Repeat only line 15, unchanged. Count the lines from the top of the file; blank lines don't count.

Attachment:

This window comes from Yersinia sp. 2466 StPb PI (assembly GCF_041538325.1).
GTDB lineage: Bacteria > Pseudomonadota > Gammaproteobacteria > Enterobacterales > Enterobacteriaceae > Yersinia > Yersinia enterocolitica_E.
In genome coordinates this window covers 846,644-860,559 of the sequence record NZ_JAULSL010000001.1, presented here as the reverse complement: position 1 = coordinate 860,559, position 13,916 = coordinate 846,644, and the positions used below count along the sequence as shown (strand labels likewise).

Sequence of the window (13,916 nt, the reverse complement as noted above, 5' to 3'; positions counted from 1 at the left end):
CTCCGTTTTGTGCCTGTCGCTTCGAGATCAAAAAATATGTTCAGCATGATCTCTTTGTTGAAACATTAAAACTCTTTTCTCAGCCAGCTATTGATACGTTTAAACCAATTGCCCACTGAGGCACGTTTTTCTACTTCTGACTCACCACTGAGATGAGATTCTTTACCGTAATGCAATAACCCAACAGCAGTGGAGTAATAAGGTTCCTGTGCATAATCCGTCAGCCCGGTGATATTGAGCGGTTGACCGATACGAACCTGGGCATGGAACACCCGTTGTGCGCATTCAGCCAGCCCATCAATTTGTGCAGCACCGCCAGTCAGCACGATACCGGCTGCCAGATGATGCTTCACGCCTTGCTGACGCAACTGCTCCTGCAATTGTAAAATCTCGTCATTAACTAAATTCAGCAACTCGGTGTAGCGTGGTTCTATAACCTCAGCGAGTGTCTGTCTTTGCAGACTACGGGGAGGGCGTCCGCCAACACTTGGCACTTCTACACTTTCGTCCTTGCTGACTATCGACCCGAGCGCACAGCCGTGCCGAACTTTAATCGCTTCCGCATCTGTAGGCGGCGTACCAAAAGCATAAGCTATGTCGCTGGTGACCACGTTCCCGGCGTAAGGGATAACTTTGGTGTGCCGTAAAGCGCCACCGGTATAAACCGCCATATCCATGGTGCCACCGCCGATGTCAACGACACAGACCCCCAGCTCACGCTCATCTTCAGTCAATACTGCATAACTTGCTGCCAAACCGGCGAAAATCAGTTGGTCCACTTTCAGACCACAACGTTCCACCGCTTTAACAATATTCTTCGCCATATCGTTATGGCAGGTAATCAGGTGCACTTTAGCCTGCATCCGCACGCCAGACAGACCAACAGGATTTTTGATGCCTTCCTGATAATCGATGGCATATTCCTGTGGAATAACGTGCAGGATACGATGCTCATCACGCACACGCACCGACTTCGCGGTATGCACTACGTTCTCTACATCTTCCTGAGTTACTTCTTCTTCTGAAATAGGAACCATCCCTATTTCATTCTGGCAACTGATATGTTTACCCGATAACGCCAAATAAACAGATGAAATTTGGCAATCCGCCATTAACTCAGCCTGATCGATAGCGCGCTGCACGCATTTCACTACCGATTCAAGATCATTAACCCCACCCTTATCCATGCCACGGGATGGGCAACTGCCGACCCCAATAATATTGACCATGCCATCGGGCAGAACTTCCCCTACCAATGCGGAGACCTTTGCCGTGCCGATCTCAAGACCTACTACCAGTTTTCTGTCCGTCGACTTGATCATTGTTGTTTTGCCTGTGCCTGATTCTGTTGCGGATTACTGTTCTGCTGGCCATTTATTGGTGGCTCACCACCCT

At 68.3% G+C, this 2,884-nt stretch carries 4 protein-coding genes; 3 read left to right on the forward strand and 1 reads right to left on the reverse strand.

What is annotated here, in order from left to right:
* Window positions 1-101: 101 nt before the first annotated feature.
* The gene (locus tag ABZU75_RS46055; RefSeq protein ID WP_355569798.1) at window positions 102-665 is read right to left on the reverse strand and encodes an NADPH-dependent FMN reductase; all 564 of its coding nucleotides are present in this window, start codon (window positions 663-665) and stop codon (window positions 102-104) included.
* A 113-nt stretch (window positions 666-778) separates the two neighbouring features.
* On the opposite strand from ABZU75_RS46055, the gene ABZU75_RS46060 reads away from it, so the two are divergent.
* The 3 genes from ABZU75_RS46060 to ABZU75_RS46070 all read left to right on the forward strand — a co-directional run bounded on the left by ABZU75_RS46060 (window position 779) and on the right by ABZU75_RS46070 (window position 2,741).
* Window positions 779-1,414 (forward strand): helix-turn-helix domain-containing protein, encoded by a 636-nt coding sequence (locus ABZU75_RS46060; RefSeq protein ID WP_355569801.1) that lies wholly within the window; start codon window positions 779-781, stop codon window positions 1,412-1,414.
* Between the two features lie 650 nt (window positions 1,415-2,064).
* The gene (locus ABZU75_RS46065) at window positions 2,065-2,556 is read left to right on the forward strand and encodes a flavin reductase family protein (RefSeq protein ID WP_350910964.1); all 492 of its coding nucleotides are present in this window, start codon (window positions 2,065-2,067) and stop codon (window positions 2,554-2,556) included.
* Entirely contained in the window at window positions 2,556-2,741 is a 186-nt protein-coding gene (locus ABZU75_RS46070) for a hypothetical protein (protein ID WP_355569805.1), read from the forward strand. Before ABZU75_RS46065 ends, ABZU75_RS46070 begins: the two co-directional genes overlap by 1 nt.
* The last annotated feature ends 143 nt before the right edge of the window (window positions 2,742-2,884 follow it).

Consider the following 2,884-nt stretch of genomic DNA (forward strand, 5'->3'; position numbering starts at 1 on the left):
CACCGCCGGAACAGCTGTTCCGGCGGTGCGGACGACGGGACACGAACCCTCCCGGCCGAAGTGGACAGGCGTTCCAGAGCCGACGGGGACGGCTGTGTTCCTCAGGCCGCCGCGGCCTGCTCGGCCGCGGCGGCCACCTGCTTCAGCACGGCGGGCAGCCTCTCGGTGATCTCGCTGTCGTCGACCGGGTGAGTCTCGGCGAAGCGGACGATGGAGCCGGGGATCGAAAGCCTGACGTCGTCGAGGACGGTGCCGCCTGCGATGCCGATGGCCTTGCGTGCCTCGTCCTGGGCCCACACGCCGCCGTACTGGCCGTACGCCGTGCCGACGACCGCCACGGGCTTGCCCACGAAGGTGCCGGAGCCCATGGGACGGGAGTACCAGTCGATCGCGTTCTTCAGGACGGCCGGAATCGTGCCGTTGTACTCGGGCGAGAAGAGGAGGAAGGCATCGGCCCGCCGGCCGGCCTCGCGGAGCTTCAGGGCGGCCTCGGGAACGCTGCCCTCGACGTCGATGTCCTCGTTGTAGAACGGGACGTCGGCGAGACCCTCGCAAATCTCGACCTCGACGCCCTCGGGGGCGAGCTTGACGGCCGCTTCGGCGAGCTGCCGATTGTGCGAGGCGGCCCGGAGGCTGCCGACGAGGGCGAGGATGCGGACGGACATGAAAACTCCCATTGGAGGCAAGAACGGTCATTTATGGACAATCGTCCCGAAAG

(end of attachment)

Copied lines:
* The gene (locus ABZU75_RS46065) at window positions 2,065-2,556 is read left to right on the forward strand and encodes a flavin reductase family protein (RefSeq protein ID WP_350910964.1); all 492 of its coding nucleotides are present in this window, start codon (window positions 2,065-2,067) and stop codon (window positions 2,554-2,556) included.